Yesterday, AMD revealed Mantle, an API with which developers can access graphics hardware more directly, and one that Microsoft and Sony could end up being "downright hostile" toward, according to a tweet from id Software co-founder and Oculus VR CTO John Carmack.
The idea behind Mantle is to give developers low-level access to the native language of AMD's Graphics Core Next architecture, thereby easing the process of optimization for the company's Graphics Processing Units. The theoretical advantage is that, as opposed to high-level APIs like OpenGL and Direct3D that allow broad optimization over a wide swath of GPU hardware, developers can customize their products specifically for AMD hardware.
Coupled with Valve's announcement yesterday that the company will be "working with multiple partners" to create hardware running the Linux-based SteamOS, AMD's announcement — which may offer developers the kind of hardware optimization options that exist when developing for hardware-locked consoles — may create tension between Microsoft, Sony and AMD because of next-gen hardware.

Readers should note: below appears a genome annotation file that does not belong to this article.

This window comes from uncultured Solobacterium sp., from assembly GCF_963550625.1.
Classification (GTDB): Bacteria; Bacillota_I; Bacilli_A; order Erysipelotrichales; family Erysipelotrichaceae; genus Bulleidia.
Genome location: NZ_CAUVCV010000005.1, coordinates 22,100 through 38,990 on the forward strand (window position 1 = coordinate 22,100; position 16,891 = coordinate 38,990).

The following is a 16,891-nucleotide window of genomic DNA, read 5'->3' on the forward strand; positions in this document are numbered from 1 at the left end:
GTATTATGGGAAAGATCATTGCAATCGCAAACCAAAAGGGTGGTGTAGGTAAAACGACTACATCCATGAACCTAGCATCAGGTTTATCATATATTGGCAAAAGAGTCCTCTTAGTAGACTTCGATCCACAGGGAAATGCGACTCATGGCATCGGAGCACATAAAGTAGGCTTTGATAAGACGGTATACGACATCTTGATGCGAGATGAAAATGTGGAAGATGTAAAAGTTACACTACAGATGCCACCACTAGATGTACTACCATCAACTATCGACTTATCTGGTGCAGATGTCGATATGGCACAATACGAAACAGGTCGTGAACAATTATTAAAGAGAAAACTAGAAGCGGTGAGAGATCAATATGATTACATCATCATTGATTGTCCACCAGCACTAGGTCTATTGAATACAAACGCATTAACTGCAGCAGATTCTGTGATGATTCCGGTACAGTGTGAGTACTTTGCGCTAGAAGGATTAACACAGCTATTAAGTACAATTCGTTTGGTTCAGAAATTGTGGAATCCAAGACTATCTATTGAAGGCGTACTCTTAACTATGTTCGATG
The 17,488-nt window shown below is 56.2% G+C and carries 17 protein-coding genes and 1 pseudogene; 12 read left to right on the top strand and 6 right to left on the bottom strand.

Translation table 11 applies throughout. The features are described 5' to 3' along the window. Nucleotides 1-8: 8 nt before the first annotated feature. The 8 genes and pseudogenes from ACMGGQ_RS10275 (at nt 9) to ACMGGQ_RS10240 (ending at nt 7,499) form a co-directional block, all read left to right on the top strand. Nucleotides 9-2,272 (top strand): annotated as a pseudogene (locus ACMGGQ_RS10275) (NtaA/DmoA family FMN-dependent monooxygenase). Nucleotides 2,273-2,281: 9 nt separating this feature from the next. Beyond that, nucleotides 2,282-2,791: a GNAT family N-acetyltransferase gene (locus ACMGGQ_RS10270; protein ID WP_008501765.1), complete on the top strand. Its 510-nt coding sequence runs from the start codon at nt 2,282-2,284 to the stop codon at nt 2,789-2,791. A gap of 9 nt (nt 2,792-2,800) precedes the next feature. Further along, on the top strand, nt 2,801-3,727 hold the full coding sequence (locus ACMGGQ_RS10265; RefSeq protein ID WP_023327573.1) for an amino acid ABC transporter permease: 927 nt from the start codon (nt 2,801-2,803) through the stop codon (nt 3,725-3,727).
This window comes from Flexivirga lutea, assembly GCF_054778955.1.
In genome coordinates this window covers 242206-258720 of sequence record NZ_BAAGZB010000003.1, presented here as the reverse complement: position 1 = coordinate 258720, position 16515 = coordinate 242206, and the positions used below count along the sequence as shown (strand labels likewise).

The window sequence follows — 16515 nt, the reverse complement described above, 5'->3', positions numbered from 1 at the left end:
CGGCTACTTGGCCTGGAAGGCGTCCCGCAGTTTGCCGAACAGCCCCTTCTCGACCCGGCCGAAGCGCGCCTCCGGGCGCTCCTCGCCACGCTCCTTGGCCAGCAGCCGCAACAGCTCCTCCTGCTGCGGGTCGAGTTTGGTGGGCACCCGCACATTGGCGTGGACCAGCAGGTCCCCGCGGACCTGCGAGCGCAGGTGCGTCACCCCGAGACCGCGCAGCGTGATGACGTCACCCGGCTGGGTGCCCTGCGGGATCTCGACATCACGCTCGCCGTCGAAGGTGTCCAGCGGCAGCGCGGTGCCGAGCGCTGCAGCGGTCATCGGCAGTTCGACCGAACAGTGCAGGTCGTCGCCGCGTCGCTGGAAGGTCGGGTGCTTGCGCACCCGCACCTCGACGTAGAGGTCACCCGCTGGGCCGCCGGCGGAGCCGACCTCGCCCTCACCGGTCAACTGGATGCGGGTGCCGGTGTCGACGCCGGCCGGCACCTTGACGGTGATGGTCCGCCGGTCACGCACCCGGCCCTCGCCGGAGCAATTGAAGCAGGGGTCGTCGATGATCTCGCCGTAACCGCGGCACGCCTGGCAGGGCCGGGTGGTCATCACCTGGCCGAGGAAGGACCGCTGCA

"Considering the boost Mantle could give to a steambox, MS and Sony may wind up being downright hostile to it," Carmack wrote.
In subsequent tweets, he acknowledged that he doesn't "know the details," but that "it is pitched as a console level hardware access for the PC from AMD."
Mantle could potentially abstract the operating system away and allow developers to concentrate on GPU hardware optimization.
"A good graphics API won't have many process transitions," he wrote, "so OS efficiency won't matter much. It should be mostly memory writes."
For more on how AMD processors made their way into the PlayStation 4, Xbox One and Wii U, and how the company hopes to use that advantage across the console and PC space, be sure to read our interview with representatives from AMD.